If we know which polls are automated and which aren't, then color the dots accordingly.


There are bench players on every chart: these are the titles, axes, labels, text and so on.  They provide background information required to interpret the chart.  They may sit in the margins but their value is not to be underestimated.

Don't let the dog eat the marginal information.

Reference: "Press 1 for Obama, 2 for McCain", Wall Street Journal, Aug 1 2008.

A tale on two charts

By now, everyone knows subprime mortgage lenders in the U.S. are in a world of hurt.   The following pair of charts illustrates how serious the problem is.  Lenders track the proportion of borrowers who are "60-day" and "90-day" delinquent, meaning late or no payment in the last 60 or 90 days.  Lenders count on a contained delinquency rate in order to run a viable business.  These loans stretch for often 20-30 years so it is crucial to catch problems early.

This trend can be seen in the IMF chart (right).  Take the 2000 vintage of subprime borrowers.  The peak 60-day delinquency occurred around 45 months after loan origination, and then tailed off.  (A 60-day delinquent borrower will eventually become 90-day delinquent, or less likely, non-delinquent, in either case causing the curve to tail off.  The tailing off feature is, in fact, undesirable, and can be removed by plotting delinquency rates of 60 days or more, as opposed to just 60 days.  This is what the NYT chart on the left did.)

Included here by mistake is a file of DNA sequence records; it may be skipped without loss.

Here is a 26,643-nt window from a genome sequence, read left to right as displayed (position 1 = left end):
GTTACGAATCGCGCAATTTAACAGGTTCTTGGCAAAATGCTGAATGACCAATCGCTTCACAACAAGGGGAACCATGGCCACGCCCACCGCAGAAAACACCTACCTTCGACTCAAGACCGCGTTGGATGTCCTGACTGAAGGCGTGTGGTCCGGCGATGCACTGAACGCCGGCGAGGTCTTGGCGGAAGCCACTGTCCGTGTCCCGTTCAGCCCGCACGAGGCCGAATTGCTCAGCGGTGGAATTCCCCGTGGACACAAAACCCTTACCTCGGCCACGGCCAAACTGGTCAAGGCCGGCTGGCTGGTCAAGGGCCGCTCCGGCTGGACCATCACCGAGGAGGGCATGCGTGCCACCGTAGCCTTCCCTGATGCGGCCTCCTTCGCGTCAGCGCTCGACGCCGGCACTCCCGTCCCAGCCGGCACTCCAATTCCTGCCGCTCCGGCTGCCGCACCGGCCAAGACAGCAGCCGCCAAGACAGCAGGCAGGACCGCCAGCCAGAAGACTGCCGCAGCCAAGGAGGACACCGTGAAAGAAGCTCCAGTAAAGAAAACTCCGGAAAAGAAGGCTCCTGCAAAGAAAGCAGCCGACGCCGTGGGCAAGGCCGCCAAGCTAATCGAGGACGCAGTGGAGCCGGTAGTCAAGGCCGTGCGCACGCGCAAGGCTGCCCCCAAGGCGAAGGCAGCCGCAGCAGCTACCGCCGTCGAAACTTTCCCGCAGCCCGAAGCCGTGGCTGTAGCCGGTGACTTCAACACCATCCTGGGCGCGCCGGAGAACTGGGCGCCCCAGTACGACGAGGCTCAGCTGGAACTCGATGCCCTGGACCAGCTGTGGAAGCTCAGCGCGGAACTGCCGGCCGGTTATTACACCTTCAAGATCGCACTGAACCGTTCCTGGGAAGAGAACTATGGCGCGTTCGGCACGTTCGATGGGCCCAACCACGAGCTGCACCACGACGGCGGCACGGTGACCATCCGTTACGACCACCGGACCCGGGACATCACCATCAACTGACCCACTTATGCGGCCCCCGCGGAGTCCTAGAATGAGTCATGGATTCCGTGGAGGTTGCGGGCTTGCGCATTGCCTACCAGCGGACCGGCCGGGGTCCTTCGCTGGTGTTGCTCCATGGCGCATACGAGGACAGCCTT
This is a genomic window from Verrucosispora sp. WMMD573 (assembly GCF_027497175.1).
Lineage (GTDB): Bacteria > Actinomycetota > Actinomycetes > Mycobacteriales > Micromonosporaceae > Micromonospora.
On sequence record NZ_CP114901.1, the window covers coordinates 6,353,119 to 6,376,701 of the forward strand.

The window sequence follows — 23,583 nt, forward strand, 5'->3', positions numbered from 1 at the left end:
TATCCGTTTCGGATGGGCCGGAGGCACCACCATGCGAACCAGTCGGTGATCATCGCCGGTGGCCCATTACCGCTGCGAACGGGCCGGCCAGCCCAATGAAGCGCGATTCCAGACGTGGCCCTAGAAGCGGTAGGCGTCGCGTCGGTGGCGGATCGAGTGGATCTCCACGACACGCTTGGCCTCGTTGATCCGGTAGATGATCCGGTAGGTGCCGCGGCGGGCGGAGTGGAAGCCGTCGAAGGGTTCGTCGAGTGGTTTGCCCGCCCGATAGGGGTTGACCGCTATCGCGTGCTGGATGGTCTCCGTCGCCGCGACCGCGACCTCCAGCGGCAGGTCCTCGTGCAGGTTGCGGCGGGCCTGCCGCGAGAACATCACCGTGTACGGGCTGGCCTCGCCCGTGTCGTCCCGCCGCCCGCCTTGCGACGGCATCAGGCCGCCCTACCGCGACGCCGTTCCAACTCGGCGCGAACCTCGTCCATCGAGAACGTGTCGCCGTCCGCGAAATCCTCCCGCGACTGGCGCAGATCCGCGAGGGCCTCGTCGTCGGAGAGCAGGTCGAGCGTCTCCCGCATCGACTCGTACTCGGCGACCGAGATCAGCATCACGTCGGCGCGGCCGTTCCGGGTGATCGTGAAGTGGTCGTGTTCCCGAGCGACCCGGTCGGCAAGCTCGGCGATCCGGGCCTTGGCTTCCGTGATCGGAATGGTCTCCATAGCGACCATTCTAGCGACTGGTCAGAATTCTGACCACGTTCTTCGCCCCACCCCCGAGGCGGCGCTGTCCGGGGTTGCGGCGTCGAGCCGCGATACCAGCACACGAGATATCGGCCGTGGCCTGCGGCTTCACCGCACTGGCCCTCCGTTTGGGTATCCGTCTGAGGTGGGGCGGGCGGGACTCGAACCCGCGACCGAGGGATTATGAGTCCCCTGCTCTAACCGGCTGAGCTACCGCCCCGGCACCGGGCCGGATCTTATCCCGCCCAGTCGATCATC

What do these graphs say about the current malaise? Nyt_delinquency2 The NYT chart (right) carries its information in the relative slopes of the lines.  The steeper is the line, the quicker borrowers are becoming 90+ days delinquent. Another piece of information is when each curve starts to take off: the 2007 curve lifts off much earlier in the year than the 2005 and 2006 curves.  This last point is less secure because the graphic does not preclude the scenario in which loan origination is biased toward the latter part of the year.   Similarly, the crossovers between one curve and another tell us the extent of the problem compared to the past but again, the reader has to do much work to learn this information, as shown.